The book is a medieval sci-fi/fantasy type of book, and from a Christian author no less. I enjoy reading books by Christian authors because the books are always “clean”. I was also interested in the book because it is the first in a series called “Merlin’s Immortals”.
The book is about Thomas, a young man who rescues 3 people from death, and their individual struggles. Thomas makes mistakes, but I think most of this book is about his private struggles with belief in God.
Overall I enjoyed the book, but I didn’t like the pace (I felt it was too slow), didn’t really particularly care for Thomas (I felt he was very stand-off-ish), and I just couldn’t get into the storyline – perhaps why this title sat so long before being reviewed. There was nothing wrong with the book – it was very well written – but some books just aren’t for everyone, and unfortunately this title ended up being that for me.
My rating: 3 of 5 stars
I was intrigued by the description of this book, “I didn’t even know my mother’s real name”, and so I borrowed this book from the library to read on my nook.
all in all, it was an interesting read. After Long Silence tells of Helen’s family & the secrets Helen’s parents kept from her and her sister her whole life, until she somehow finds out she’s actually Jewish (the book never really explains to my satisfaction exactly how she discovered she was Jewish & that her mother was lying to her). There’s also a lot of past / present back and forth in the book which I’m not a huge fan of, but it was also definitely the best way to write this type of book.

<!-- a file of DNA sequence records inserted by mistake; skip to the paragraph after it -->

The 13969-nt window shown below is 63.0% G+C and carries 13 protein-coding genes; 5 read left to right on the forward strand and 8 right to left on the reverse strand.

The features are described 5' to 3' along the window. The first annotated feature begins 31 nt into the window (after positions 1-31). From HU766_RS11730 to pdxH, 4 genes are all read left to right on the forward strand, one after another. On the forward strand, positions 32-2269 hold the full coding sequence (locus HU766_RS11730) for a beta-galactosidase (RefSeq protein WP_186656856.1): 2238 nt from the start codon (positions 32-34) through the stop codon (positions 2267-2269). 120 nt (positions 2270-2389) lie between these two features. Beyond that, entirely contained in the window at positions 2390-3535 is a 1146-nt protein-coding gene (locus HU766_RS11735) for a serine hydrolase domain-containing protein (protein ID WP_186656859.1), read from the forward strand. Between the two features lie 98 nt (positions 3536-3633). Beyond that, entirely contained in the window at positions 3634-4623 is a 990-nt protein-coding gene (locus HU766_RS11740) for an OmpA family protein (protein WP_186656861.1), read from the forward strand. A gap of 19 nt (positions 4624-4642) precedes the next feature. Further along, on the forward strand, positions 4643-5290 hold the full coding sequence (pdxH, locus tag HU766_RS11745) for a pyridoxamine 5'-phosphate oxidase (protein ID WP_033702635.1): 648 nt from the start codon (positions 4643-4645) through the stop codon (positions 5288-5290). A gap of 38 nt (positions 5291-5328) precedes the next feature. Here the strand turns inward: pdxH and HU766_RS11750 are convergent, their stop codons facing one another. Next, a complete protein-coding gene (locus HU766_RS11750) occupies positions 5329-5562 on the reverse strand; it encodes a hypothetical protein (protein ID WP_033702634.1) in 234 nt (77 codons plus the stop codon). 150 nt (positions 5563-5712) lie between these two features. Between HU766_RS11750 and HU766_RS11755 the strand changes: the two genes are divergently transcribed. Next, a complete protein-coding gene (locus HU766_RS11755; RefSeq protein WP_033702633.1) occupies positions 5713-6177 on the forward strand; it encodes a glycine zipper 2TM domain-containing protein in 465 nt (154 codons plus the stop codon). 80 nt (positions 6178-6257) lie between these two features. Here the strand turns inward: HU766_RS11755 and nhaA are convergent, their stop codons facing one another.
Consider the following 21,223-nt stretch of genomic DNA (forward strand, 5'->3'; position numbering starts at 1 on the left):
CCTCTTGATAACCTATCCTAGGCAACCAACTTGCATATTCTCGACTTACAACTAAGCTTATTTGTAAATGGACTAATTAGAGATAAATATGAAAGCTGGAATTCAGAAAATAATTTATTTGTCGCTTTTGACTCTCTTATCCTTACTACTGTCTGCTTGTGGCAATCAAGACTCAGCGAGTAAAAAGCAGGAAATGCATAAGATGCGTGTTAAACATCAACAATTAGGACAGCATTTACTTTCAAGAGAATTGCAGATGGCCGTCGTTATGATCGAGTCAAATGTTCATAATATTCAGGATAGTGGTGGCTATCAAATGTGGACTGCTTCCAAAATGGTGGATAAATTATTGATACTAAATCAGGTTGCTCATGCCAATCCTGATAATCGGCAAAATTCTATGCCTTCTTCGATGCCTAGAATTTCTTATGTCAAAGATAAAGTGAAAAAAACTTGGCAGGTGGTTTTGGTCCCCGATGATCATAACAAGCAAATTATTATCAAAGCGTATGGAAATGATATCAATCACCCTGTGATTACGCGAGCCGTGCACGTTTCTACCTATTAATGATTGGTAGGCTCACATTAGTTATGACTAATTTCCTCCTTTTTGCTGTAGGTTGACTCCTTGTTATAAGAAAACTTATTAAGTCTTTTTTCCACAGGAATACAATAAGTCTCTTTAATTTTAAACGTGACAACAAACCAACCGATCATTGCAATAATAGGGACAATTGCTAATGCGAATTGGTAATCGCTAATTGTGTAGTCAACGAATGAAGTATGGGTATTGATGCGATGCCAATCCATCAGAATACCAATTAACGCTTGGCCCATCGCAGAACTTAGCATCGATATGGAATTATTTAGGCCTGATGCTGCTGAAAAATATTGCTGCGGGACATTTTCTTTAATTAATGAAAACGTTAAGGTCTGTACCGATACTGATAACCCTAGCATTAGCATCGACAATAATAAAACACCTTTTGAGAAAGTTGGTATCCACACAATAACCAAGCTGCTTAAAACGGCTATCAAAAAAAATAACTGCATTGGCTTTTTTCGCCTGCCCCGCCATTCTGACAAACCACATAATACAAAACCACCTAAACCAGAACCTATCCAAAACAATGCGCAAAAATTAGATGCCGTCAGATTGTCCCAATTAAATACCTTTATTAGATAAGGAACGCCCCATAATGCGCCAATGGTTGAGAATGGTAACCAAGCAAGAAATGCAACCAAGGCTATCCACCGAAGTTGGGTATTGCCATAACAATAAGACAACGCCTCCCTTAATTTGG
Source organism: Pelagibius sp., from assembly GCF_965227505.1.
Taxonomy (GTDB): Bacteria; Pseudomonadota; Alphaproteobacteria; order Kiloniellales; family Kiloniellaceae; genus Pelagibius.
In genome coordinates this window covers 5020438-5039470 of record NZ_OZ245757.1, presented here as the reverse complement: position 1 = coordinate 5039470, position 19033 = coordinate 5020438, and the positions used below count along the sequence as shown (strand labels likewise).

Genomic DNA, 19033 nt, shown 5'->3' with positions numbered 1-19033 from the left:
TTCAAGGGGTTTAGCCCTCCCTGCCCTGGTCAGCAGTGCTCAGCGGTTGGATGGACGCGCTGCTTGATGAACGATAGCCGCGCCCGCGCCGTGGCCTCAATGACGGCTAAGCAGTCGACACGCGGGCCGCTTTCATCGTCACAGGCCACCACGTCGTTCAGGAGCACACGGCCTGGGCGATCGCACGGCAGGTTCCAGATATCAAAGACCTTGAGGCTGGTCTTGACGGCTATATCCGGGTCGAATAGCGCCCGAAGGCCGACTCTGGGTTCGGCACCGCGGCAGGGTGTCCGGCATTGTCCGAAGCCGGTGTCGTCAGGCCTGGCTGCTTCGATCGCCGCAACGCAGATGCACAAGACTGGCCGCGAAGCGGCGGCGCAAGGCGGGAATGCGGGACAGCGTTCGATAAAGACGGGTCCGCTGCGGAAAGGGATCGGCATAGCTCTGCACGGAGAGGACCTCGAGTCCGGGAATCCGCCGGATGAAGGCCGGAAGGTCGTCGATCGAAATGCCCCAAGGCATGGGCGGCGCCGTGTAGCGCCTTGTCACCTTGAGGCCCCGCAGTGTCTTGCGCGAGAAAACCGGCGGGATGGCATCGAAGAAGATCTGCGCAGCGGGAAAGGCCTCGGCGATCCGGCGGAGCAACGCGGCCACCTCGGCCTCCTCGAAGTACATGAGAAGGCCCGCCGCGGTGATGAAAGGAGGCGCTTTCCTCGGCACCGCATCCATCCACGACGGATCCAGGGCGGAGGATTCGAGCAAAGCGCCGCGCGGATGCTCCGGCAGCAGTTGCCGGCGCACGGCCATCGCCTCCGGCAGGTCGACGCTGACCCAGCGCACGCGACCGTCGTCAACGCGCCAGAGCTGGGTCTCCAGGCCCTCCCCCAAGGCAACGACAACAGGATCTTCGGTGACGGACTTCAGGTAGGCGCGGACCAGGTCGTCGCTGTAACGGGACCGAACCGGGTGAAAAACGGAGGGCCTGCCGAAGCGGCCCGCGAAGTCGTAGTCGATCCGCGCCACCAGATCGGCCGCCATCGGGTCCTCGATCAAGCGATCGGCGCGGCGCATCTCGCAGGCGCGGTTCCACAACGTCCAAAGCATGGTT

The book’s pace was a bit slow to me and there are parts that feel repetitive, but I felt the unique nature of this biography offsets the negatives in the book. That being said, why only 3 stars? I feel it was not only cruel, Helen’s relentless pursuing of truths her family didn’t want revealed, but not only that – she writes a book & publishes it, revealing to the world all of her families dirty secrets. Writing the book I think helped her deal with the truths, which I understand, publishing was still cruel.
Any of my readers who are also on my Ravelry group probably already know I’ve been working on several new shawl designs – after taking a break from shawls for a while to work on afghans, squares, American Girl Doll designs, and so on.
Well, I’m pleased to announce two NEW shawl / wrap designs, both top down crochet designs written for two sizes, with notes for making them larger if you so choose. I’m not only really excited about both beautiful designs, but I’m even more excited because I had an absolutely beautiful model to work with, my coworker’s daughter Zoe.
Shown in Noro Taiyo Sock, size large, 150 grams were used.
Next up, Peacock’s Plume, a wrap / scarflette that can be worn in many, many different ways… I made two samples in two different weights, but it’s also very easy to resize so can be worked in any weight / any gauge of yarn.
Above shown in Knit Picks Swish DK, almost 4 skeins used.
And the fingering weight version, crocheted up in LB 1878, a fingering weight yarn sold on 1 pound cones – 572 yards were used.
Thanks for looking!